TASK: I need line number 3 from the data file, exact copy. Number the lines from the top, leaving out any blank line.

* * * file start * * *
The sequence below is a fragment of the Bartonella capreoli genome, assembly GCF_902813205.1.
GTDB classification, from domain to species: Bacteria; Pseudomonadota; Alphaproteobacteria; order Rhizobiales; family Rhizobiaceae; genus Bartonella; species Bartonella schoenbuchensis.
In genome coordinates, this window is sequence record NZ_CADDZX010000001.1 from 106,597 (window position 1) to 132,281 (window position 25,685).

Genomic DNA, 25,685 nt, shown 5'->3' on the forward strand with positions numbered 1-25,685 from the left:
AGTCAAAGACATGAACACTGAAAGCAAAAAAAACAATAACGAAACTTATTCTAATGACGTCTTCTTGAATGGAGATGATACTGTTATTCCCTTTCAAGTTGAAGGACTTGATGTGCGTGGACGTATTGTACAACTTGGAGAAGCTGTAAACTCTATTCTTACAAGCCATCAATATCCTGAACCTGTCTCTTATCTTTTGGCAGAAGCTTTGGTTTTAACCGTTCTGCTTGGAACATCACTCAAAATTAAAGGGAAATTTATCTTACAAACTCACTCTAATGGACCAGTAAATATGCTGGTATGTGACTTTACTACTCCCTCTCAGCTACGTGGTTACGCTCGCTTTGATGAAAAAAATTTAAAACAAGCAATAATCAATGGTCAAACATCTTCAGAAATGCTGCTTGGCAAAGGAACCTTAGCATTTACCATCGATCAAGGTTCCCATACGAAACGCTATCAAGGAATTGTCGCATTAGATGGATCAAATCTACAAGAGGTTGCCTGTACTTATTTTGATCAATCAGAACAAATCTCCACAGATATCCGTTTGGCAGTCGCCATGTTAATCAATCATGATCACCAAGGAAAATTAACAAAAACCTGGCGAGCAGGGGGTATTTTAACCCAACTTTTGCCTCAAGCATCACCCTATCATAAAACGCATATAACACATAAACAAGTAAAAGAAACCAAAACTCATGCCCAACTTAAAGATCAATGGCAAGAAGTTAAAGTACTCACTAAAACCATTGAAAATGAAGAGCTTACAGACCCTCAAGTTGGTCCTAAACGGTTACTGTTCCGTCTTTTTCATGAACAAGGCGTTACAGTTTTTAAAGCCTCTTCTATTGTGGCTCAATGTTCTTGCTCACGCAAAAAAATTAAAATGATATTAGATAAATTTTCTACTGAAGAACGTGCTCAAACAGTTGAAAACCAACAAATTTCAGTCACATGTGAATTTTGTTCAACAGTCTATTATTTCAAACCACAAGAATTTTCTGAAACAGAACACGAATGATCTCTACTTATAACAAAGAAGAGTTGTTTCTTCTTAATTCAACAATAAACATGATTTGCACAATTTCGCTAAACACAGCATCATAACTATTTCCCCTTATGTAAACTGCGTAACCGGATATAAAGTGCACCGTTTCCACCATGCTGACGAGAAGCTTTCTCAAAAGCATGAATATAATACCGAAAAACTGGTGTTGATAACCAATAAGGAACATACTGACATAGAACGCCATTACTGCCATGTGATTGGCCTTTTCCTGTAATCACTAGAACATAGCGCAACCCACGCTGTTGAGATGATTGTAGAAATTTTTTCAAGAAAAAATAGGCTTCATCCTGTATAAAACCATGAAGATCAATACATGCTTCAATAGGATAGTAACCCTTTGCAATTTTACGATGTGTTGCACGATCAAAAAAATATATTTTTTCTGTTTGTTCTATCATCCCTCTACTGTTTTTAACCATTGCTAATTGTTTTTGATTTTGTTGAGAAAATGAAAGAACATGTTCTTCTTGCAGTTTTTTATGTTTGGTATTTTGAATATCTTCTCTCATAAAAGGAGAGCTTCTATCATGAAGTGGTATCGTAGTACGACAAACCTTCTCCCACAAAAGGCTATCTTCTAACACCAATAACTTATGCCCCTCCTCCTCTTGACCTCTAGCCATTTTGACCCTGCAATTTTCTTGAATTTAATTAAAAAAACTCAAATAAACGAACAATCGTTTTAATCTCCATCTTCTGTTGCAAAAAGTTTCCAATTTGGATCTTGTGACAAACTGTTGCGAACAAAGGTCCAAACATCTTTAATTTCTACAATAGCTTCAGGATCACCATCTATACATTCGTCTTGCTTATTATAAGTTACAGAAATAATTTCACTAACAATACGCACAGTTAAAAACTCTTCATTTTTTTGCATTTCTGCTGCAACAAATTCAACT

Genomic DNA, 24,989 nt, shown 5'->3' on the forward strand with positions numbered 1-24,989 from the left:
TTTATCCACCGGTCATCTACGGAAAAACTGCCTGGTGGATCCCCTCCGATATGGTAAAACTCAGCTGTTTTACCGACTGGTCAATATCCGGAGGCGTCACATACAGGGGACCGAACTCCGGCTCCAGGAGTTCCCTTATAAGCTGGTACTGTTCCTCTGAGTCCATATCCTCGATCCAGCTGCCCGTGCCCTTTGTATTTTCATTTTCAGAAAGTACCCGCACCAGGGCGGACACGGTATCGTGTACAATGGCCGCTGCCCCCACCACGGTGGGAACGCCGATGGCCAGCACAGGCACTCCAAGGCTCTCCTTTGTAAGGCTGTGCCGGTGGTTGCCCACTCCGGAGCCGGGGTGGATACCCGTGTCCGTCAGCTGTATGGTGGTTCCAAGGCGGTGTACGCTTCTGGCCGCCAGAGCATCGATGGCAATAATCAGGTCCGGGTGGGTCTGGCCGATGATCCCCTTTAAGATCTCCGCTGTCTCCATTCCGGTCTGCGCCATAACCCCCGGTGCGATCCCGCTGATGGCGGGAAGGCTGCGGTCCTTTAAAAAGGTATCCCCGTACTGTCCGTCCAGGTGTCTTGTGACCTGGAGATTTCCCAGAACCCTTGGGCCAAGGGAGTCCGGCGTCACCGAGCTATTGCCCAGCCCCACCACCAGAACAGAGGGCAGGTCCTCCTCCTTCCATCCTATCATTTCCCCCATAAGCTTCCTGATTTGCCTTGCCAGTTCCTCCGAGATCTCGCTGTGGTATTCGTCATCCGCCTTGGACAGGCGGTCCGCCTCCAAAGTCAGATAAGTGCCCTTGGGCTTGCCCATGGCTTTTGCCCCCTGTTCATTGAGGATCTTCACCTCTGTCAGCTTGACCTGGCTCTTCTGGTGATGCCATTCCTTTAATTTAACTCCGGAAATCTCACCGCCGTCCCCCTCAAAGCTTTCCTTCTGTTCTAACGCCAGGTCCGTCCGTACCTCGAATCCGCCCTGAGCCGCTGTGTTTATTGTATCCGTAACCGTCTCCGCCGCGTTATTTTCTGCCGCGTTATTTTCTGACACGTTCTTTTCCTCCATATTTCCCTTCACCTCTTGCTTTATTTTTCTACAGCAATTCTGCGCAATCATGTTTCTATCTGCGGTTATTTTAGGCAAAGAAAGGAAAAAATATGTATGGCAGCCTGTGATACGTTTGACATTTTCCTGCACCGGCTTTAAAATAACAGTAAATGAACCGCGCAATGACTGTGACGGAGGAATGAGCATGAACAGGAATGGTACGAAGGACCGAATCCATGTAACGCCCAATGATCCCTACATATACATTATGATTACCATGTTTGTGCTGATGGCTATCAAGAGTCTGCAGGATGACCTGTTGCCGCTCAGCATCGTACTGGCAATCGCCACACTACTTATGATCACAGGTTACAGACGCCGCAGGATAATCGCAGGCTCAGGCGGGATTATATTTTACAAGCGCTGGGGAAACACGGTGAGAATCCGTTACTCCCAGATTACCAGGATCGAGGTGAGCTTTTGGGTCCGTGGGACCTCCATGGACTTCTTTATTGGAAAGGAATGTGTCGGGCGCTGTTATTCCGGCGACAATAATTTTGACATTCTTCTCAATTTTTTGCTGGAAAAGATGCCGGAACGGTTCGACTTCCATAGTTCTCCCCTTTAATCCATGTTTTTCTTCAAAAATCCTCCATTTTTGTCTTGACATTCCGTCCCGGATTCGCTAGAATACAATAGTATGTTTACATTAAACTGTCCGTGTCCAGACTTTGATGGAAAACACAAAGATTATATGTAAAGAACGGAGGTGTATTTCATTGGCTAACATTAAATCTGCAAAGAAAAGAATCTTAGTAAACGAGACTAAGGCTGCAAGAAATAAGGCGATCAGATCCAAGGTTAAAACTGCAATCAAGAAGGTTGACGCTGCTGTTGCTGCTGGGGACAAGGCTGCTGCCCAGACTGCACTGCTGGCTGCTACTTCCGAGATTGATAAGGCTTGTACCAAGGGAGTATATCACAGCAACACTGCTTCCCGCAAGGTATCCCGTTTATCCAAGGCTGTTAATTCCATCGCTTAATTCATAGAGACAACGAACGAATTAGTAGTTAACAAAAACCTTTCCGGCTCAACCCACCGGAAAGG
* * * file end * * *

In genome coordinates, this window is sequence record NZ_CADDZX010000001.1 from 106,597 (window position 1) to 132,281 (window position 25,685).